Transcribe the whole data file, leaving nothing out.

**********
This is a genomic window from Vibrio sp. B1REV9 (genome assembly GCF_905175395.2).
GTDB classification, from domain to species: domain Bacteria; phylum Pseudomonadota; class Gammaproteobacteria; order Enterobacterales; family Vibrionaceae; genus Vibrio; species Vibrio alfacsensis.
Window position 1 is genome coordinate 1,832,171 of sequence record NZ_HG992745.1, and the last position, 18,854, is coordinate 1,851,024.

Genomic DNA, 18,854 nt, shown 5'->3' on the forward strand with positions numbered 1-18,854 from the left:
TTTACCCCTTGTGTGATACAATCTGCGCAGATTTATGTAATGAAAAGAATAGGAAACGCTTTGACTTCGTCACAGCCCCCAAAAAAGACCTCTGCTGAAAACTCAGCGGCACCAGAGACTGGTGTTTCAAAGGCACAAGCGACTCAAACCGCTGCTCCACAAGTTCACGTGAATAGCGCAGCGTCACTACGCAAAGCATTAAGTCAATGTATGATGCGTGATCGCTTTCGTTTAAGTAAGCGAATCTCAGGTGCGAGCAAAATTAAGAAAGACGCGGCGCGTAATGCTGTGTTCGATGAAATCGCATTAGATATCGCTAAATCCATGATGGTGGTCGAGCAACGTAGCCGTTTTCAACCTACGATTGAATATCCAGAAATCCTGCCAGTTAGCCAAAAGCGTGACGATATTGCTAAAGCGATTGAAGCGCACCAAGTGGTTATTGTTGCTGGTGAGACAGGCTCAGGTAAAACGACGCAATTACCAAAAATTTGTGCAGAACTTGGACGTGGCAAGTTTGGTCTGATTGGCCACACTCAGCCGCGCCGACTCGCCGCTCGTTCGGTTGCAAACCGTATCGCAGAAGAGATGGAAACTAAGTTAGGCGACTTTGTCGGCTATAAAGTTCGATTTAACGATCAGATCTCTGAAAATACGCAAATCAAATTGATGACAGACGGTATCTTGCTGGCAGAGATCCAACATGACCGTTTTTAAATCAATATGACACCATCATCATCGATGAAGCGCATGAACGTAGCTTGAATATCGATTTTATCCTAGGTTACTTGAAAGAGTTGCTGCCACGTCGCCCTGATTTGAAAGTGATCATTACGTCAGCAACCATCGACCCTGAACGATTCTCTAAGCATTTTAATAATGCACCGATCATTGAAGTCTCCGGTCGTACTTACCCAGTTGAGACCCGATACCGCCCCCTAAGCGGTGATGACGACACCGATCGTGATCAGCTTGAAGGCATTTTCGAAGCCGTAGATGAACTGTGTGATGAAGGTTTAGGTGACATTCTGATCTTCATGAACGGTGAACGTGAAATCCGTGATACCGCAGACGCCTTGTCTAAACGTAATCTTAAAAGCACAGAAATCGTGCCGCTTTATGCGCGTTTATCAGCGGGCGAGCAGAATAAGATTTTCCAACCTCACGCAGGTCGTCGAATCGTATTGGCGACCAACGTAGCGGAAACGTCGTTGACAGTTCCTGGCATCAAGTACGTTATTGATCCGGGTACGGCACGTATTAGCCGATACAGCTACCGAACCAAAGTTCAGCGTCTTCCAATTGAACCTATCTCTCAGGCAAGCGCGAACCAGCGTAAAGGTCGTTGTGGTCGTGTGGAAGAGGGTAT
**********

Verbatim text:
This is a genomic window from Vibrio sp. B1REV9 (genome assembly GCF_905175395.2).
GTDB classification, from domain to species: domain Bacteria; phylum Pseudomonadota; class Gammaproteobacteria; order Enterobacterales; family Vibrionaceae; genus Vibrio; species Vibrio alfacsensis.
Window position 1 is genome coordinate 1,832,171 of sequence record NZ_HG992745.1, and the last position, 18,854, is coordinate 1,851,024.

Genomic DNA, 18,854 nt, shown 5'->3' on the forward strand with positions numbered 1-18,854 from the left:
TTTACCCCTTGTGTGATACAATCTGCGCAGATTTATGTAATGAAAAGAATAGGAAACGCTTTGACTTCGTCACAGCCCCCAAAAAAGACCTCTGCTGAAAACTCAGCGGCACCAGAGACTGGTGTTTCAAAGGCACAAGCGACTCAAACCGCTGCTCCACAAGTTCACGTGAATAGCGCAGCGTCACTACGCAAAGCATTAAGTCAATGTATGATGCGTGATCGCTTTCGTTTAAGTAAGCGAATCTCAGGTGCGAGCAAAATTAAGAAAGACGCGGCGCGTAATGCTGTGTTCGATGAAATCGCATTAGATATCGCTAAATCCATGATGGTGGTCGAGCAACGTAGCCGTTTTCAACCTACGATTGAATATCCAGAAATCCTGCCAGTTAGCCAAAAGCGTGACGATATTGCTAAAGCGATTGAAGCGCACCAAGTGGTTATTGTTGCTGGTGAGACAGGCTCAGGTAAAACGACGCAATTACCAAAAATTTGTGCAGAACTTGGACGTGGCAAGTTTGGTCTGATTGGCCACACTCAGCCGCGCCGACTCGCCGCTCGTTCGGTTGCAAACCGTATCGCAGAAGAGATGGAAACTAAGTTAGGCGACTTTGTCGGCTATAAAGTTCGATTTAACGATCAGATCTCTGAAAATACGCAAATCAAATTGATGACAGACGGTATCTTGCTGGCAGAGATCCAACATGACCGTTTTTAAATCAATATGACACCATCATCATCGATGAAGCGCATGAACGTAGCTTGAATATCGATTTTATCCTAGGTTACTTGAAAGAGTTGCTGCCACGTCGCCCTGATTTGAAAGTGATCATTACGTCAGCAACCATCGACCCTGAACGATTCTCTAAGCATTTTAATAATGCACCGATCATTGAAGTCTCCGGTCGTACTTACCCAGTTGAGACCCGATACCGCCCCCTAAGCGGTGATGACGACACCGATCGTGATCAGCTTGAAGGCATTTTCGAAGCCGTAGATGAACTGTGTGATGAAGGTTTAGGTGACATTCTGATCTTCATGAACGGTGAACGTGAAATCCGTGATACCGCAGACGCCTTGTCTAAACGTAATCTTAAAAGCACAGAAATCGTGCCGCTTTATGCGCGTTTATCAGCGGGCGAGCAGAATAAGATTTTCCAACCTCACGCAGGTCGTCGAATCGTATTGGCGACCAACGTAGCGGAAACGTCGTTGACAGTTCCTGGCATCAAGTACGTTATTGATCCGGGTACGGCACGTATTAGCCGATACAGCTACCGAACCAAAGTTCAGCGTCTTCCAATTGAACCTATCTCTCAGGCAAGCGCGAACCAGCGTAAAGGTCGTTGTGGTCGTGTGGAAGAGGGTAT